Since the start of COVD-19, harassment and violence against Asian people has been on the rise in the US. Under the Human Rights Law, discriminating anyone due to the basis of race, age, nationality, and disability is illegal, and educating the public about their rights and discussing diversity and inclusion have been a key element of educational programs and institutions. How can we stop Asian hate? What does the local Japanese community think of the current social atmosphere? Can we come together to make and take actions to stop Asian hate?
In this course, students will examine past and recent incidents against Asian people in the US and design a way to embrace cultural differences and develop empathy toward other cultures. Students will read Japanese newspapers and online news articles to develop their linguistic skills and understand discrimination in the US and Japan from historical point of view. Students will also engage with people form the local Japanese community and conduct an interview to examine their thoughts on current harassment and violence against Asian people. Through this course students will work together and propose actions to stop hate crimes.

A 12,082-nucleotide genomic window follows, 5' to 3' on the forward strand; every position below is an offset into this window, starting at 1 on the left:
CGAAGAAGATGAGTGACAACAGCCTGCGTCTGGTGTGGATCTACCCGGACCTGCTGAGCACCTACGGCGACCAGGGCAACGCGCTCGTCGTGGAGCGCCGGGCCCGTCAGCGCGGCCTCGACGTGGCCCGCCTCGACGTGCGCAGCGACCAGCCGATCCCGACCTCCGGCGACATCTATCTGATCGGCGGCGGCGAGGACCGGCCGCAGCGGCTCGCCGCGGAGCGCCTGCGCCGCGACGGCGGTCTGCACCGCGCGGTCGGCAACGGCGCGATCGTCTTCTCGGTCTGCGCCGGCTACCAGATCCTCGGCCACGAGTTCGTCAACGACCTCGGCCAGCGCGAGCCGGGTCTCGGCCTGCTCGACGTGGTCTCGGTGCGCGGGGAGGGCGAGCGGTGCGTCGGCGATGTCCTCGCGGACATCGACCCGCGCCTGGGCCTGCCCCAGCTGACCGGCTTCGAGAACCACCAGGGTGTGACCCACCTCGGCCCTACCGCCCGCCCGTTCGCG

Students will be able to
①. Analyze, hypothesize, synthesize, and reflect on obtained information and effectively discuss their thoughts and ideas in a culturally appropriate manner.
②. Conduct research independently.
③. Propose an action based on their understanding of obtained information.
④. Engage and communicate with their classmates respectfully and collaboratively.
⑤. Engage and communicate with members of the local Japanese community respectfully and collaboratively.
Delivery Method: Remotely accessible
Prerequisites: Six terms of Japanese or permission of the instructor.
Corequisites: Cultural Studies and Languages Series
Course Level: 4000-level
T/F 10:30AM - 12:20PM (Full-term)
Maximum Enrollment: 10
Course Frequency: Once a year
Categories: All courses , Japanese , Remotely Accessible , Updates